After Upgrading Maria DB from 10.1 to 10.2, Strict Mode becomes the default mode and this might create errors in your web applications if the table structures and queries have certain errors that before were only taken as Warnings.
“Strict mode controls how MySQL handles invalid or missing values in data-change statements such as INSERT or UPDATE. A value can be invalid for several reasons. For example, it might have the wrong data type for the column, or it might be out of range. A value is missing when a new row to be inserted does not contain a value for a non-NULL column that has no explicit DEFAULT clause in its definition. (For a NULL column, NULL is inserted if the value is missing.) Strict mode also affects DDL statements such as CREATE TABLE.”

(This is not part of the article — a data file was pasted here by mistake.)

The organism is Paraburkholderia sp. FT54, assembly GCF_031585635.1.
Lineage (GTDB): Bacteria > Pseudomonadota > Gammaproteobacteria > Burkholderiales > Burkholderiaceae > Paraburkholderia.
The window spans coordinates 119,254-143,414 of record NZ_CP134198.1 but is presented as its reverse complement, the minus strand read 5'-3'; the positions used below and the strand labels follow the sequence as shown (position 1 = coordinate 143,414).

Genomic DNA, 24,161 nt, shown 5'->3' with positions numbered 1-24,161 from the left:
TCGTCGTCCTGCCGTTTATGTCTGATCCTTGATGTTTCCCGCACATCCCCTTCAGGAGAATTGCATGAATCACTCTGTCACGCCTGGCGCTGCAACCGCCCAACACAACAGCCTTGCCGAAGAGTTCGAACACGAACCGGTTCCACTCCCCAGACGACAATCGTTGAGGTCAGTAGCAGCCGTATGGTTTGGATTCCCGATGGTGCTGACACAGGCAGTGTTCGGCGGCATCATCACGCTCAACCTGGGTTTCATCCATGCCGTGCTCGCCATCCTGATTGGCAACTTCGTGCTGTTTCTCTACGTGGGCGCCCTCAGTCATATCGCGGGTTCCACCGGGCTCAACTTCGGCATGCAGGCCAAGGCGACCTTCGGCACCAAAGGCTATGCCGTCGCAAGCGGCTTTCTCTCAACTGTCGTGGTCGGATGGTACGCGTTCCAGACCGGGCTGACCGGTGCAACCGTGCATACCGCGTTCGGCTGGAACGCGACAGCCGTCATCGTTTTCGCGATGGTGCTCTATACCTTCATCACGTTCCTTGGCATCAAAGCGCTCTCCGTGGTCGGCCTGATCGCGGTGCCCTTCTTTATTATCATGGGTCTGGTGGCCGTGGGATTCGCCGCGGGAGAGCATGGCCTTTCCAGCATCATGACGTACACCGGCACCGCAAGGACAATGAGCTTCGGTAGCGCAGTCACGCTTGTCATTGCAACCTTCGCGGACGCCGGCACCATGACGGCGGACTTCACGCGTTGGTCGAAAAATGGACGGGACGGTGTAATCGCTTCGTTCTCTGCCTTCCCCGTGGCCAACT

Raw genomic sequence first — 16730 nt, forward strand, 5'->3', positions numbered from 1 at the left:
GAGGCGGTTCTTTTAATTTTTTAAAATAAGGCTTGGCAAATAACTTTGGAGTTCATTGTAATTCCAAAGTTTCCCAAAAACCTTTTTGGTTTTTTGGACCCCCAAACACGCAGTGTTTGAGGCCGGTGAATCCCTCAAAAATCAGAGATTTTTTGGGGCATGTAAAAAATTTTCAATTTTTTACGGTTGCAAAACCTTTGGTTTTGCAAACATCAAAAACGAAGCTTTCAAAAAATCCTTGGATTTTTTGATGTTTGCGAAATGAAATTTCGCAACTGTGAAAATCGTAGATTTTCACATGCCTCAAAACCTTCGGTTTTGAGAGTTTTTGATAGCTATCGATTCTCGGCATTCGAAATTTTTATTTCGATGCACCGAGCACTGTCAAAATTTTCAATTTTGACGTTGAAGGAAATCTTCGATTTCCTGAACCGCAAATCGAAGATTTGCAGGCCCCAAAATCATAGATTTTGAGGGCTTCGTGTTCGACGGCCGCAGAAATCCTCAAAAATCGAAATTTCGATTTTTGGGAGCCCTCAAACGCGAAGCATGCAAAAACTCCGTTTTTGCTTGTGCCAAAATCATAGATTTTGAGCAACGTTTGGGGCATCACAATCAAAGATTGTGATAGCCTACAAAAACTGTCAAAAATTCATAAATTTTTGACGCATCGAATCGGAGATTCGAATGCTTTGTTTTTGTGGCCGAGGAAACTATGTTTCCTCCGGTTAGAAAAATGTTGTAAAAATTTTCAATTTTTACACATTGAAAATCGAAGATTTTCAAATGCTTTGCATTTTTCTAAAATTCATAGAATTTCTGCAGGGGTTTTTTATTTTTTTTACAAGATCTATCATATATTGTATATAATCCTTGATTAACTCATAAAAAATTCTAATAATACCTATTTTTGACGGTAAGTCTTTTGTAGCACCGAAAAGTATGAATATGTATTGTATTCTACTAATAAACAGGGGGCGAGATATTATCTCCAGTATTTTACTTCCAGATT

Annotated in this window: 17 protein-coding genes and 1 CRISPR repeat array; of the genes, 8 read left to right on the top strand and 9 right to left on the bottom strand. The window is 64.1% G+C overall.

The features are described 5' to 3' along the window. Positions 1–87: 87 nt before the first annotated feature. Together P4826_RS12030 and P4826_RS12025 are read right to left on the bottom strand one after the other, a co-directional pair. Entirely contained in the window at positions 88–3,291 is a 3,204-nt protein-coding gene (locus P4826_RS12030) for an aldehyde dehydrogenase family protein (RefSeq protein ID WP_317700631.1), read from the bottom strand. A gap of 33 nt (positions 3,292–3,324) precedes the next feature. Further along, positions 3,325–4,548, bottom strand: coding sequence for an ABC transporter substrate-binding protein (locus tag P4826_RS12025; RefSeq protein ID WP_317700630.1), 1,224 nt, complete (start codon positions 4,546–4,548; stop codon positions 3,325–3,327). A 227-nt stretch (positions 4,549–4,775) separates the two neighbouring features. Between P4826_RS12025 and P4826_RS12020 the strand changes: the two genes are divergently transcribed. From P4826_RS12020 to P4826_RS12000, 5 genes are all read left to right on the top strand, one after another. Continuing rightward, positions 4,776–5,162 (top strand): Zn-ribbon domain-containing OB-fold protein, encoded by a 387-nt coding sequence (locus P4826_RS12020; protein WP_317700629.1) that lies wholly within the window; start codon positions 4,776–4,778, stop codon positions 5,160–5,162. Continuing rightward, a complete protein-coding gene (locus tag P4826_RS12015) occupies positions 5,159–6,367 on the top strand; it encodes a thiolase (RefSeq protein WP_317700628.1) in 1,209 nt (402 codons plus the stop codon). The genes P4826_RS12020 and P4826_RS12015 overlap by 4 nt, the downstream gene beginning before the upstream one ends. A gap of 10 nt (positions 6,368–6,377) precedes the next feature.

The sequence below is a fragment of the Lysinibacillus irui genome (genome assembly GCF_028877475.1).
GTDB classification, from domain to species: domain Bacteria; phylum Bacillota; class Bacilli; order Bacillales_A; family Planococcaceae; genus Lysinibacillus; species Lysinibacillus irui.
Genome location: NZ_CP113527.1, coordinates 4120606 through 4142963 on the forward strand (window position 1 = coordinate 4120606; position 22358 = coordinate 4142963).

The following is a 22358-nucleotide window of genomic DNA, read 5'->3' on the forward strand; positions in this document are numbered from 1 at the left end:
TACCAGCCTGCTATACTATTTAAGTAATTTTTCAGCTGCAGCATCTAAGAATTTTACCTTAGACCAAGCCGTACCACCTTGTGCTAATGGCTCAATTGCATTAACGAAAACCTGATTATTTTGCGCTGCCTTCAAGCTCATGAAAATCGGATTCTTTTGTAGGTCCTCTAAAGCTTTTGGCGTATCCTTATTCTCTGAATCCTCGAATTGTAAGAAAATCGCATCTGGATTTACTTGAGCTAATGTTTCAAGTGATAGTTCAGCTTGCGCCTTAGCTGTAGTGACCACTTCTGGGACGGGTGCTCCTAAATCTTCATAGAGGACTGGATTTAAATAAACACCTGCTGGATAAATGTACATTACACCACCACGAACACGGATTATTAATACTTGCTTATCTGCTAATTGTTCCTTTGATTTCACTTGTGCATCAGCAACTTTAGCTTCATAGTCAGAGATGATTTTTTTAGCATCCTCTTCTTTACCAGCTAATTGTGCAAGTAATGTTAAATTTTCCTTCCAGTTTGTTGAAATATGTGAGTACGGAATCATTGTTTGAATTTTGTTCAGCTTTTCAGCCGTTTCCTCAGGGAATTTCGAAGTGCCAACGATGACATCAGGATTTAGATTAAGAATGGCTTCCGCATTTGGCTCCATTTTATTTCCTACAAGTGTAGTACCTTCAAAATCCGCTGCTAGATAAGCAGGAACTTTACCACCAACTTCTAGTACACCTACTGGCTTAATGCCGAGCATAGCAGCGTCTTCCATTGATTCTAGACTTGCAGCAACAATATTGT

After the update is done, run this query to see if Strict Mode was enabled
SHOW VARIABLES LIKE 'sql_mode';
set global sql_mode='';
set global sql_mode='NO_AUTO_CREATE_USER,NO_ENGINE_SUBSTITUTION';
If you want to upgrade MySQL or Maria DB but are not sure if strict mode will affect your applications run this query and test:
set global sql_mode='STRICT_TRANS_TABLES,NO_AUTO_CREATE_USER,NO_ENGINE_SUBSTITUTION';
If your application broke go back to the previous configuration ('NO_AUTO_CREATE_USER,NO_ENGINE_SUBSTITUTION')
If you already upgraded and are sure that Strict Mode is safe for you but you messed around with the sql_mode configuration, the default value after the upgrade, with strict mode and other strict features is:
set global sql_mode='ONLY_FULL_GROUP_BY,STRICT_TRANS_TABLES,NO_ZERO_IN_DATE, NO_ZERO_DATE,ERROR_FOR_DIVISION_BY_ZERO,NO_AUTO_CREATE_USER,NO_ENGINE_SUBSTITUTION';
I hope this helps, share if you find it useful or leave us a comment below.